A word of warning about A LIFETIME BURNING: that’s definitely not one for the overly-sensitive! The content is pretty challenging (but there’s hardly any swearing as I recall.) STAR GAZING is a more comfortable read and can be given to anyone.

Obviously I was intrigued when Linda Gillard left the above comment on my review of her book Emotional Geology. It’s not that I’m overly sensitive but I’m always aware that some folks are. This is going to be a sketchy discussion of the book and the subject matter but I have to say that it’s a great read and not at all ‘tacky’.

A Lifetime Burning involves that most taboo of subjects – incest. Flora and Rory Dunbar are twins who have always been exceptionally close to each other and I think nowadays their family would be described as being dysfunctional. Their father was much older than their mother and so he was an old man by the time the twins came along. Maybe that’s why a blind eye was turned to things which should really have been tackled. It was easier to pretend that things weren’t going on than to face it and upset people. In fact just about everybody in the book is avoiding reality, which damages their lives and the lives of their supposedly nearest and dearest.

The action flips backwards and forwards in time between 1942 and 2000. I sometimes find books like that to be annoying but it wasn’t a problem with this one. I don’t want to say too much about the storyline but I did really enjoy this book, in spite of the shuddersome (is that a word) goings on. The subject was dealt with very delicately but I think that most of us would feel a bit squeamish at the thought of sexual relations between relations. I hope so anyway!

It’s a book which makes you think and I particularly liked the way Linda Gillard has the same themes repeating themselves down the generations. I’ve noticed that people often repeat the same mistakes which older family members have made, even when they’ve been completely unaware of the previous history. I suppose it must be genetic.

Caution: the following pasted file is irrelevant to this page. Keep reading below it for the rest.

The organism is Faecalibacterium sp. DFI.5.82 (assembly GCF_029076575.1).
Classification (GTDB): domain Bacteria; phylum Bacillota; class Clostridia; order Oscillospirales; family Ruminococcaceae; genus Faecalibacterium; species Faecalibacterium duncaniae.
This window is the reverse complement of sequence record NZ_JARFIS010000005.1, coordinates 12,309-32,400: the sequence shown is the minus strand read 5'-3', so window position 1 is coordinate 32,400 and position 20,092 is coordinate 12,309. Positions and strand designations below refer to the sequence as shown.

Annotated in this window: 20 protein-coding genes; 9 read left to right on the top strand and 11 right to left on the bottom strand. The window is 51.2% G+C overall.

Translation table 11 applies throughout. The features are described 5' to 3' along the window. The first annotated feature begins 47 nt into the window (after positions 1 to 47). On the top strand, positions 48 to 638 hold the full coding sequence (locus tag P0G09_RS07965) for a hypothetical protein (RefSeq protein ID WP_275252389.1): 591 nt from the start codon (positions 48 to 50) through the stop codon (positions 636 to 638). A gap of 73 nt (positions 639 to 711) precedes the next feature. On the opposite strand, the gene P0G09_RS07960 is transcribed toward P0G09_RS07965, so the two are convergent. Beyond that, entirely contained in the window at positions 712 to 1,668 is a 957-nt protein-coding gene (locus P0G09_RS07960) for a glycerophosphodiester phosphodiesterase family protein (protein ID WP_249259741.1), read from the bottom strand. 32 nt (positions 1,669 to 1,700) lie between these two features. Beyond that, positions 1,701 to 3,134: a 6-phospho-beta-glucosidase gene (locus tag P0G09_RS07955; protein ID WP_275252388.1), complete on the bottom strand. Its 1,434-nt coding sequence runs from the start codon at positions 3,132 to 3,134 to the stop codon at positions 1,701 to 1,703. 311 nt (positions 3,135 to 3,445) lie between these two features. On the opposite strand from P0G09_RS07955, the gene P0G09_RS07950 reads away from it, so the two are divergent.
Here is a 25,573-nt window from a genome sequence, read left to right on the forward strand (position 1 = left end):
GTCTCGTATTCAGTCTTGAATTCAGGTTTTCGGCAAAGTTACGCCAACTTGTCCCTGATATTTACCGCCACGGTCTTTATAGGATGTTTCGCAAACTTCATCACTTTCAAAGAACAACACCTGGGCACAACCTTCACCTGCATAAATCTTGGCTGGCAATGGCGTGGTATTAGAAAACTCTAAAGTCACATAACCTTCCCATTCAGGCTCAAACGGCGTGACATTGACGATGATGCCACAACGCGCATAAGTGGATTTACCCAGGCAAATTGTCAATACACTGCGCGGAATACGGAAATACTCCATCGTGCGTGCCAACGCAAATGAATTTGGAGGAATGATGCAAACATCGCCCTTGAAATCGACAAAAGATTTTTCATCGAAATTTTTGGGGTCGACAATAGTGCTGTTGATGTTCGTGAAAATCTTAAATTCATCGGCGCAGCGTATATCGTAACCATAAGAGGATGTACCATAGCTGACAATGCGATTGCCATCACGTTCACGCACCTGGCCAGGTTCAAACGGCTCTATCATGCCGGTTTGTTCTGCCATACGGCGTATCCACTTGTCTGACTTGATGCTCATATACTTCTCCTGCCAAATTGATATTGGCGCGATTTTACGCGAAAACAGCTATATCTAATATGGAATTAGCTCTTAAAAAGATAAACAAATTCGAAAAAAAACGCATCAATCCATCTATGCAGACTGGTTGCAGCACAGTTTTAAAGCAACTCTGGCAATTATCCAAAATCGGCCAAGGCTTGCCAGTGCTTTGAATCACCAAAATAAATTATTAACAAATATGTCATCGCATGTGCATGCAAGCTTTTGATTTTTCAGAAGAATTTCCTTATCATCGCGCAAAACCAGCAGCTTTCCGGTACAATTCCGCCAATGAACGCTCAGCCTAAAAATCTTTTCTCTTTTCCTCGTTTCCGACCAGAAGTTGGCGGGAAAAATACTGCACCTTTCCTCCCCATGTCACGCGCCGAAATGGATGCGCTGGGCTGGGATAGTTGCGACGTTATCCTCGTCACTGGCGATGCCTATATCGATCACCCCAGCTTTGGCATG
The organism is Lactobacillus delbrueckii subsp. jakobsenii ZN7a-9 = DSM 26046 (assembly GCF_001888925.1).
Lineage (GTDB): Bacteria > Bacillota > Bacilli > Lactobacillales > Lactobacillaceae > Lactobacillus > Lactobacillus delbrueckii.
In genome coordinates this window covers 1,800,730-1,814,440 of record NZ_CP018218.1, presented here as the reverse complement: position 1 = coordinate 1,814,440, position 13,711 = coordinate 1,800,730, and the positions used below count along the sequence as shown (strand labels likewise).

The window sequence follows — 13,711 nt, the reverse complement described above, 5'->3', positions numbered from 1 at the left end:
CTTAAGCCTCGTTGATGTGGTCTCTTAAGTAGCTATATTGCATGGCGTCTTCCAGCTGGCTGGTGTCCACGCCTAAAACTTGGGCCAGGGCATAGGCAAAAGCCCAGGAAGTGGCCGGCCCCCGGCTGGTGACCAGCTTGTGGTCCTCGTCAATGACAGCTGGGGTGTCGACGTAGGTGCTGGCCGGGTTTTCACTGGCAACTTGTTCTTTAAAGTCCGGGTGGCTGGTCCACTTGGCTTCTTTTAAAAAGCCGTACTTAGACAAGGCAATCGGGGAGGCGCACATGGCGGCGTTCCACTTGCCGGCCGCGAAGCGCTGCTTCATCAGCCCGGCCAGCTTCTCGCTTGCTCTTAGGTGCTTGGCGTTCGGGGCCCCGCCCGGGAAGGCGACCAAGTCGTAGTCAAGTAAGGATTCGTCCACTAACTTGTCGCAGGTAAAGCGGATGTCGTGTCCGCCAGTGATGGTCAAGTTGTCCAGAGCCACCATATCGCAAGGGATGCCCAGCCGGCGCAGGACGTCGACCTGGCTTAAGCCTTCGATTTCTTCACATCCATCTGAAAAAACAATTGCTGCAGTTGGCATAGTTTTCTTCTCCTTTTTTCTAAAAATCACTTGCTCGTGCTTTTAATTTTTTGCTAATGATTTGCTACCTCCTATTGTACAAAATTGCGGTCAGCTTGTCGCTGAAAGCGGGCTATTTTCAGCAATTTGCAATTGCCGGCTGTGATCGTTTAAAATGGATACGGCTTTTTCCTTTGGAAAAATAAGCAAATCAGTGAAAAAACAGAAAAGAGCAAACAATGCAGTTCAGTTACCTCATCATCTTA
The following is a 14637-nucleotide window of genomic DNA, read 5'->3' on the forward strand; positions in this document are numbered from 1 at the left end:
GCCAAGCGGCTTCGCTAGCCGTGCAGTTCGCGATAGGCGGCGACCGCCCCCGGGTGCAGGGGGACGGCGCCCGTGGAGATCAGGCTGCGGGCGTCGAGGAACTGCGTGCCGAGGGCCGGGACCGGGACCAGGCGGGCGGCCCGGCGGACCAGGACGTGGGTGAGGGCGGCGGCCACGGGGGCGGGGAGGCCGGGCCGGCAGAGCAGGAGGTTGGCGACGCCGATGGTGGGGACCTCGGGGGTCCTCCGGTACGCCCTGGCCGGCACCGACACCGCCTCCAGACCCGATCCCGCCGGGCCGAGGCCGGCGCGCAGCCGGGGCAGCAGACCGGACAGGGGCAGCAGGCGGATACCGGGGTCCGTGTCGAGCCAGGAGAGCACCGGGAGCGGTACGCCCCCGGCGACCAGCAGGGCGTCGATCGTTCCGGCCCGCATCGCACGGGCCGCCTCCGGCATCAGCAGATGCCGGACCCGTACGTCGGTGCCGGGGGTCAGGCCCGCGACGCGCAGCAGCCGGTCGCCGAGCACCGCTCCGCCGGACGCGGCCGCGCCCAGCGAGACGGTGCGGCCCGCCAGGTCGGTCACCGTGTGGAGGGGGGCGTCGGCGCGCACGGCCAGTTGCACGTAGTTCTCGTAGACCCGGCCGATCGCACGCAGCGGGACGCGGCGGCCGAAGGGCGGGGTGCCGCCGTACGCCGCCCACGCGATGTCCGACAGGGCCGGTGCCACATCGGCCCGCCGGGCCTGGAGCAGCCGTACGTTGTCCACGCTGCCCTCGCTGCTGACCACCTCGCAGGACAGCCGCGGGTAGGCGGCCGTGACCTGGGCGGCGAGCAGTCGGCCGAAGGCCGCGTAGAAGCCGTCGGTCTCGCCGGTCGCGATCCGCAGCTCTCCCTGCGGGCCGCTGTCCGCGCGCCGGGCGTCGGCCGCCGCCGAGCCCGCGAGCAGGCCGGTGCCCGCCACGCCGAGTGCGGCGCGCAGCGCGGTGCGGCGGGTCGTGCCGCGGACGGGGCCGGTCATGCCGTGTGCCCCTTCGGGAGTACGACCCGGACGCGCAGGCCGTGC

What makes some people hyper-sensitive to one thing whilst other people have a devil-may-care attitude to the same thing? I happened to mention to one of my sons recently that it was a pity that his brother’s girlfriend didn’t have a sister for him to go out with. My son was appalled at the thought : That would be like incest – he said! Lots of people have that sort of feeling though as often people won’t go out with friends’ ex partners as it’s all just too close for them. On the other hand there are plenty of people about who make it their mission in life to nick so called friends’ partners from them. Those were the ones who always wanted the toys that someone else was playing with when they were wee I suppose.

As far as I can make out incest normally happens between siblings mainly when they haven’t been brought up together and they meet each other when they’re adults. They say that they’re attracted by the things which they recognise, family traits I suppose. Which brings me to think that it’s more like extreme narcissism – taken to the nth degree.

I know that when I visited an Edinburgh mental hospital some of the young women were in there because they had been abused by their brothers and they were wrecks because of it. It makes you thankful that you were brought up in a normal family, whatever that may be!

I think A Lifetime Burning may be out of print now but might be available as an e-book.

At the end of the book Linda Gillard explains that music plays a large part in her life, as it does in the book due to the fact that the character Rory Dunbar is a well known concert pianist. She says that these are the pieces which Rory plays during the course of the book.

I just had to go on to You Tube so that I could hear them, so I thought other people might be interested too.

Beethoven Cello sonata in A, Op 69

Beethoven Piano sonata No 21 in C, Op. 53, Waldstein

Scott Joplin Maple Leaf Rag

Ravel Piano trio in A minor

Schubert Piano Sonata D.960 in B flat

Shostakovich Piano Concert No.2 in F, Op. 102

Shostakovich Prelude & Fugue No.1 in C